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A chemical study of the bitter principle of pia (Tacca Leontopetaloides (L.) O. Ktze)

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Title: A chemical study of the bitter principle of pia (Tacca Leontopetaloides (L.) O. Ktze)
Authors: Swanholm, Carl
LC Subject Headings: Arrowroot.
Tacca leontopetaloides.
Issue Date: Jun 1959
Publisher: University of Hawaii
Citation: Swanholm, Carl E. A Chemical Study of the Bitter Principle of Pia (Tacca Leontopetaloides (L.) O. Ktze). Honolulu: University of Hawaii, 1959.
Abstract: Pia belongs to the plant family Taccaceae, which consists of approximately thirty species (1), widely distributed over the warmer regions of the globe (2). Taccaceae contains only two genera, Schizocapsa and Tacca. The former consists of only two species located in the South China-Malaya area, while Tacca, which is sub-divided into three sections Ataccia, Palmotacca, and Eutacca - is more widely distributed (3). Limpricht (4) accepted the name Tacca pinnatifida J. & G. Forst. for pia, but the presently accepted name is Tacca Leontopetaloides (L.) O. Ktze (5)* Pia is probably native to tropical Asia and of aboriginal introduction to Hawaii (6), although the exact origin of this species is not known (7). Pia is an herb consisting of tuberous underground stems similar to the potato, with leaves that rise directly from the ground and which resemble papaya leaves. 'The stem, which may reach a height of four feet or more, is topped by a striking inflorescence of small green and purplish flowers (8) (see Fig. 1). The pia plant was cultivated for its starch content and was produced in Hawaii in sizable quantities in the 1850's for export to Europe under the name "arrowroot" (9). The plant is rarely cultivated now, but small quantities can still be found growing wild near Hilo in the Puna district. The pure starch from the pia tubers was combined with coconut cream, bananas or ti root juice to yield food staples eaten by most Polynesians. It was well known to the Hawaiians, however, that a bitter material had to be removed from the raw tuber in order to make the starch edible. The raw tuber has been reported to be toxic (10) and only the Easter Islanders are reputed to eat the unwashed tuber, but only after baking (11). The Hawaiians grated the tubers and washed them in running water for prolonged periods. The resultant bitter extract was used in this dilute state as a medicine to combat diarrhea and dysentery, particularly in infants (12). In 1857, Lepine carried out a superficial chemical analysis of pia and reported 2.2% of a bitter extract (13). This report is the sole published record of a chemical nature concerning pia. Except for a similar paper dealing with the bitterness and toxicity of Tacca umbrarum* (14), no chemical study has been made of any species of this plant family. Since no chemical compounds have been isolated from Taccaceae, a prediction of the general nature of the bitter principle cannot be made. It was hoped that a search of the literature for bitter principles from other plants might indicate some relationship from which the bitter principle of pia could be categorized as to type. Some representative bitter principles of current interest, some of which are still incompletely characterized, are listed in Table I. Only those containing carbon, hydrogen and oxygen are recorded, since they are more pertinent to this investigation, as will be seen later. It is apparent from Table I that non-nitrogenous bitter principles occur in widely diverse plant types - flowering plants and even lichens. Chemically, several skeletal types can be distinguished: steroid, terpenoid, aromatic and depsidone, any of which may be glycosidically bound to a sugar moiety. Although most of the compounds are highly oxygenated, the nature of the oxygen functions vary widely and any relationship which might exist is not immediately apparent. Due to this great diversity of chemical types found in plants, little ~ priori information can be surmised about the bitter principle of pia. It is interesting to note that many of these bitter principles possess pharmacological activity of great diversity. Because of the very small amount of the bitter principle that was obtained by extraction of the tubers, only a limited quantity was available for structural studies. Although micro methods were used, checking of results and duplicate runs frequently were impossible. The object of this investigation was to isolate, purify and characterize the bitter principle found in pia.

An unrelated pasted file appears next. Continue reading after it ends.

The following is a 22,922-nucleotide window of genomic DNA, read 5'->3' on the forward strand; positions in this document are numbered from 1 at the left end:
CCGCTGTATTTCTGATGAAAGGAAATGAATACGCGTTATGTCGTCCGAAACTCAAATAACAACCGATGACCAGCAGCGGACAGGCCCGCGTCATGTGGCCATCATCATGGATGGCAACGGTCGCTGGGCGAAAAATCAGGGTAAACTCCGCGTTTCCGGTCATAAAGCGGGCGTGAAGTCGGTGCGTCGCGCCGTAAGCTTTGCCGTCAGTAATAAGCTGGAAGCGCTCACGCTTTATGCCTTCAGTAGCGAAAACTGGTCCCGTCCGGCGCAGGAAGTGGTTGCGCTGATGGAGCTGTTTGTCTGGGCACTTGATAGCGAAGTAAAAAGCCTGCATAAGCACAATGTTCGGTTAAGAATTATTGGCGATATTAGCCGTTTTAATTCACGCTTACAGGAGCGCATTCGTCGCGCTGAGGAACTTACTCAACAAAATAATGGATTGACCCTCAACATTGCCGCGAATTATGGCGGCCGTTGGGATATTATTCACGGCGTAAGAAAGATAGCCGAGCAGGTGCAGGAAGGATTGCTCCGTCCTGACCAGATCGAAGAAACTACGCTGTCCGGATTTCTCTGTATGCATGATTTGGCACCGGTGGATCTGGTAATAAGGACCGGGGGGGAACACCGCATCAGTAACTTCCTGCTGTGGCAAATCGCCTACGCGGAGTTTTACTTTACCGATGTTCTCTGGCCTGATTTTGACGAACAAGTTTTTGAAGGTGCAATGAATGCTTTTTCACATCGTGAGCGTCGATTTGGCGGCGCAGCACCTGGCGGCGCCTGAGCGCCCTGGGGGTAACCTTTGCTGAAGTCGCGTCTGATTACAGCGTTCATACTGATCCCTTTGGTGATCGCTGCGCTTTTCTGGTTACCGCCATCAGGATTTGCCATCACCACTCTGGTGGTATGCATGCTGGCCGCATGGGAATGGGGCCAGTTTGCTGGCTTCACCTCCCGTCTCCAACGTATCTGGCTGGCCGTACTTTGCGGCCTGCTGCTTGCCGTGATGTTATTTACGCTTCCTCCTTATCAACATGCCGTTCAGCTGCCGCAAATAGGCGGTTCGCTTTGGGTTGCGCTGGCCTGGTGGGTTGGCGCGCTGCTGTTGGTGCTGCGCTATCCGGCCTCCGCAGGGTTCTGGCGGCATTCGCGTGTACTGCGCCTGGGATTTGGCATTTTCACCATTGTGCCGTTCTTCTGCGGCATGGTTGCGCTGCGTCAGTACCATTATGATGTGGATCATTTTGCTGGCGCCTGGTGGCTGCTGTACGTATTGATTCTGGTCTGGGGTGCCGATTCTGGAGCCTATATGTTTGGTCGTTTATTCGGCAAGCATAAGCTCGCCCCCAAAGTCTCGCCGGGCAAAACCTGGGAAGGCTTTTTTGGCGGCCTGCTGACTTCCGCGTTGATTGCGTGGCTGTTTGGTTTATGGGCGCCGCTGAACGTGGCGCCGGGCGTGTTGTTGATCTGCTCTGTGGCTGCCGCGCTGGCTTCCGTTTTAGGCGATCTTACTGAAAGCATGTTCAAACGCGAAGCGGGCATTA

Description: Typescript.
Thesis (Ph. D.)--University of Hawaii, 1959.
Bibliography: leaves 78-82.
Pages/Duration: 91 pages
Rights: All UHM dissertations and theses are protected by copyright. They may be viewed from this source for any purpose, but reproduction or distribution in any format is prohibited without written permission from the copyright owner.
Appears in Collections:Ph.D. - Chemistry

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